Home Biz Scoop Mesa businesses targeted with ADA parking lot compliance lawsuits

Mesa businesses targeted with ADA parking lot compliance lawsuits

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Lindsay Leavitt, an attorney with Jennings, Strouss & Salmon, specializes in ADA compliance and said that nearly 1,300 Americans with Disabilities Act lawsuits were filed in the last year. (Ted Wendel/MyNewsMesa.com)

Small business owners in Mesa and surrounding East Valley cities are being served with a plethora of Americans with Disabilities Act (ADA) parking lot compliance lawsuits.

Lesa Hunt, owner of Crismon’s Baby Boutique in Mesa, is being sued by a “serial parking plaintiff” with Advocates for Individuals with Disabilities (AID) and warns other Mesa business owners that the original letter looks like junk mail. (Ted Wendel/MyNewsMesa.com)
Lesa Hunt, owner of Crismon’s Baby Boutique in Mesa, is being sued by a “serial parking plaintiff” with Advocates for Individuals with Disabilities (AID) and warns other Mesa business owners that the original letter looks like junk mail. (Ted Wendel/MyNewsMesa.com)

Most of the summons are coming from what many call a “serial parking plaintiff,” David Ritzenthaler, a Scottsdale resident. He’s filed the lawsuits with his attorney, Peter Strojknik, representing Advocates for Individuals with Disabilities (AID), an advocate group based in downtown Phoenix.

Ritzenthaler has filed 530 of 925 “parking lot” lawsuits since February.

Lindsay Leavitt, a Mesa attorney with Jennings, Strouss & Salmon, specializes in ADA compliance and said that nearly 1,300 ADA lawsuits were filed in the last year.

“ADA was a well-intentioned law, but I’m not sure that 1,300 lawsuits against small businesses is what they had in mind,” he said. “They want to negotiate a settlement and 42,000 letters have been sent out.”

Leavitt told Mesa business owners that if they receive a letter they need to respond immediately by sending an email to correspondence@aid.com saying, “I received your letter and if there are any violations I intend to bring my property to compliance.”

Copy of the Advocates for Individuals with Disabilities (AID) letter prior to the summons received by Mesa business owner Lesa Hunt. (Courtesy of Lesa Hunt)
Copy of the Advocates for Individuals with Disabilities (AID) letter prior to the summons received by Mesa business owner Lesa Hunt. (Courtesy of Lesa Hunt)

“By responding, you are protecting yourself under the law,” Leavitt told a room full of Mesa small business owners on July 7. “Time will tell if you’ll be sued, but that email will be exhibit one. Signage violations are the most common violations alleged by plaintiffs and the easiest to fix.”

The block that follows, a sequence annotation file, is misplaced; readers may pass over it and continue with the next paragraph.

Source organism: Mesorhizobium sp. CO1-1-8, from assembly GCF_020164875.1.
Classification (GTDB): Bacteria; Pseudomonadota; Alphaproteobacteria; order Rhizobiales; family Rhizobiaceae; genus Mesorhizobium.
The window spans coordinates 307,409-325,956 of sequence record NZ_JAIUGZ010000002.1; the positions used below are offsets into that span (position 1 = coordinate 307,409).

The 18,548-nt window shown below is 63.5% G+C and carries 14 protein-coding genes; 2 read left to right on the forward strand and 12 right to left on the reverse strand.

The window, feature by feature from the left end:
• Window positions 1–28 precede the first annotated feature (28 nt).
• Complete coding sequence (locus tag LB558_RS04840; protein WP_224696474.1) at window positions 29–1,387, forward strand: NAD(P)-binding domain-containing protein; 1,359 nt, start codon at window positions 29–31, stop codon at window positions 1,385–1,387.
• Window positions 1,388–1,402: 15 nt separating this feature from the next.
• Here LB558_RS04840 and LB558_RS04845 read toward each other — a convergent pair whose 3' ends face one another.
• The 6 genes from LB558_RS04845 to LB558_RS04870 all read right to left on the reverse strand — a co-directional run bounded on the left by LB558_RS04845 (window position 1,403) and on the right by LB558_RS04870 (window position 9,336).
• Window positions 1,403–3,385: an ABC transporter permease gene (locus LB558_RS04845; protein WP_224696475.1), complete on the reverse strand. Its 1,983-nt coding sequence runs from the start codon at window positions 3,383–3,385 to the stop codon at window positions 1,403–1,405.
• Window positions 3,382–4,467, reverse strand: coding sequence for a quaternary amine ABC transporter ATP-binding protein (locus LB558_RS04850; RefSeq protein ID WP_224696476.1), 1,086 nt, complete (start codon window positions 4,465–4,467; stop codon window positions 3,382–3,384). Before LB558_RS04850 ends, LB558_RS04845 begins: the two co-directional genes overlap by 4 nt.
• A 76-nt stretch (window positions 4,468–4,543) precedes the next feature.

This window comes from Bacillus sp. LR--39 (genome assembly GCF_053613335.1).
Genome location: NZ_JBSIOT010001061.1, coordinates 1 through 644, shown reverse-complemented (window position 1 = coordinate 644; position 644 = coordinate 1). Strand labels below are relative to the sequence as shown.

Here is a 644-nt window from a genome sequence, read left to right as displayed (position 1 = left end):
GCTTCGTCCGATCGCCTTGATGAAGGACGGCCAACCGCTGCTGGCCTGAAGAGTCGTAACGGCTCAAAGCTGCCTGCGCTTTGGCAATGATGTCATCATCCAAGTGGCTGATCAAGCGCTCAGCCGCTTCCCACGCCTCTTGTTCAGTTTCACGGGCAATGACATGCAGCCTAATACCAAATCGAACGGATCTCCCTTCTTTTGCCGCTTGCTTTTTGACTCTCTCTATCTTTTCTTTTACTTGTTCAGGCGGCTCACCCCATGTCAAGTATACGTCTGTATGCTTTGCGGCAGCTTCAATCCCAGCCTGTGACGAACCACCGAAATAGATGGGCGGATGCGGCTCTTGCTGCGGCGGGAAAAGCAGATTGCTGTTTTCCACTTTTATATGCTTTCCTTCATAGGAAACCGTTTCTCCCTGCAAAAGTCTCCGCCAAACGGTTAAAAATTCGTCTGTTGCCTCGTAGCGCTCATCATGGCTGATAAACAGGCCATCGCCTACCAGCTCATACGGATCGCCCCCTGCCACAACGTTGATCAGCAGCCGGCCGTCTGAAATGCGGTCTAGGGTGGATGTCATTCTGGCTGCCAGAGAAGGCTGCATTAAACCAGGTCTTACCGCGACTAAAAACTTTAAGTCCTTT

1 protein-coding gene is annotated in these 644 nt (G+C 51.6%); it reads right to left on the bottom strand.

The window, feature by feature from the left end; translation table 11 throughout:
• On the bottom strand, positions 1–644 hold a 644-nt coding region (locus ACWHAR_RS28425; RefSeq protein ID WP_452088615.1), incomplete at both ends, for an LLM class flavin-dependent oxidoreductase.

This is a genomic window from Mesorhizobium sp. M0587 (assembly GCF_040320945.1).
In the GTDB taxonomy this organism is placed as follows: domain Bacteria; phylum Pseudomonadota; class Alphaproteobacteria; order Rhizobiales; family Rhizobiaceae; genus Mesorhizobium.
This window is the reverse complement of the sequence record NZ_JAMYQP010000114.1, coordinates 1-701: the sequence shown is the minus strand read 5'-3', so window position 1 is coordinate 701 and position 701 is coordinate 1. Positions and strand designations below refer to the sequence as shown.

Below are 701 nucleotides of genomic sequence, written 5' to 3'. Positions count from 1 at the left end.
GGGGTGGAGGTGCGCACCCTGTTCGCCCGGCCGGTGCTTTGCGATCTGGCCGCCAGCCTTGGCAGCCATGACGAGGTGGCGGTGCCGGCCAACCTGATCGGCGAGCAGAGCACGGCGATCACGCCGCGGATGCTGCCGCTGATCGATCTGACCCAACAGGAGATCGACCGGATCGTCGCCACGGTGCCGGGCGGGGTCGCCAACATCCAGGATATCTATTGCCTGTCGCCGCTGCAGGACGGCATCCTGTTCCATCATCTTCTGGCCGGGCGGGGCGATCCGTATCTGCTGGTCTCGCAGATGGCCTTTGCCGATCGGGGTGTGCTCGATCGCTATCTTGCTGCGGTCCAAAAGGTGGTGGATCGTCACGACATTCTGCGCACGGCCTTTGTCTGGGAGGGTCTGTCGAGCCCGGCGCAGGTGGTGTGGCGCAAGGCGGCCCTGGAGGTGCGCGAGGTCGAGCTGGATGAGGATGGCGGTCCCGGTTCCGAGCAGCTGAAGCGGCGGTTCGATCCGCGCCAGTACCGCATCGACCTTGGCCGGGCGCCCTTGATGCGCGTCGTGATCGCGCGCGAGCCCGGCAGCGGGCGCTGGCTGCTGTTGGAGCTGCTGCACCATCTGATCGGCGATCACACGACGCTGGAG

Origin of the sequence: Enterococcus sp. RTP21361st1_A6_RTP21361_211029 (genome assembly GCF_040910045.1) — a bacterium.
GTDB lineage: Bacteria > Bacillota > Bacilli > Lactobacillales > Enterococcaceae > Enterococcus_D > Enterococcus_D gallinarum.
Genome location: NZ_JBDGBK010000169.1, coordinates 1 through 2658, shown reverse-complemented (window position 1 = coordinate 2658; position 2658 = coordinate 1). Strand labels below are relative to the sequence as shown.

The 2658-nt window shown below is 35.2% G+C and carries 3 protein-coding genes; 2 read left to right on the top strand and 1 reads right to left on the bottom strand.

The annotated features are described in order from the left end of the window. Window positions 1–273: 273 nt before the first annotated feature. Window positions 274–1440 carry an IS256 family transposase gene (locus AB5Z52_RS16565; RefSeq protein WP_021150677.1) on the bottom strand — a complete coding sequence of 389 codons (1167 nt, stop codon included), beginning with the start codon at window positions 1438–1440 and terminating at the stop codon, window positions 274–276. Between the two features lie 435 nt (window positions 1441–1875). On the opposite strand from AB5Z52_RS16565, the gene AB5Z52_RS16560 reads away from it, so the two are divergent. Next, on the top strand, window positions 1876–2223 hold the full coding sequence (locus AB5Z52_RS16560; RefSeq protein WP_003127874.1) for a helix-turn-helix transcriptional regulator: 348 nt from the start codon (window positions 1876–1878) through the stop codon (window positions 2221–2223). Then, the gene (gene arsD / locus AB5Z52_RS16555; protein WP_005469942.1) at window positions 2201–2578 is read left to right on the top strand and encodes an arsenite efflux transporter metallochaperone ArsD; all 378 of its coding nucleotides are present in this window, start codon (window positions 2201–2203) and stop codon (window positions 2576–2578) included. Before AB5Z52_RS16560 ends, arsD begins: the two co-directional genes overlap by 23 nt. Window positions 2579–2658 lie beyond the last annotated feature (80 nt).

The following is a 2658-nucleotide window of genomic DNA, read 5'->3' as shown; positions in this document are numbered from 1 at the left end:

Many of the violations noted involve signage and van accessibility. ADA compliance states that each ADA compliant accessible parking space must be properly marked with the international symbol of accessibility on a reflective sign and that the bottom of that sign must be a minimum of 60 inches above the ground.

As for van accessibility, there must be an appropriate number of properly marked accessible parking spaces that are labeled “Van Accessible” and they must be the correct size and the appropriate location in order to allow for a van to load or unload those with disabilities.

There is a “Safe Harbor Provision,” which is like a grandfathering clause and says that businesses don’t have to comply if they’ve repaved or restriped, or completed any other alterations to their parking lot before the latest 2010 standards went into effect.

The Mesa Chamber of Commerce has been leading the effort to inform local business owners of the issue by hosting last month’s meeting and organizing another for next week.

“We’re here to try and be supportive and to give businesses answers to their questions regarding this matter,” said Sally Harrison, president and CEO of the Mesa Chamber of Commerce.

John Moore, president and CEO of Marc Community Resources Inc. in Mesa, said his company is doing all it can to help local business owners.

“Since 1957 we have been providing services for people concentrated in Mesa and we represent 9,000 people in Maricopa County,” Moore said. “We strongly advocate for removing barriers for people to take advantage of public resources we all have the right to enjoy. We strongly prefer the businesses are given access to information and have time to comply because lawsuits harm everybody. We provide advocacy and try to remove stigmas for people with disabilities.”

Lesa Hunt, owner of Crismon’s Baby Boutique in Mesa, is being sued by Ritzenthaler and warns other Mesa business owners that the summons looks like junk mail.

“I want everybody to be aware of this,” Hunt said. “I’ve been in business since 1979 and I personally feel like Mesa has dropped the ball on what’s required after 2010 and that there’s a lot of misinformation out there.”

Jim Shepard, a Mesa State Farm agent who attended last month’s informational meeting, said he has not yet been served, but that he has made arrangements to bring his office in compliance after attending the July 7 meeting because it offered valuable information to him.

The next informational meeting hosted by the Mesa Chamber of Commerce will be at 4 p.m. next Tuesday, Aug. 23, at the Phoenix Marriott Mesa, 200 N. Centennial Way.

– Kelly Mixer is managing editor of MyNewsMesa.com. Reach her at kmixer@mynewsmesa.com.

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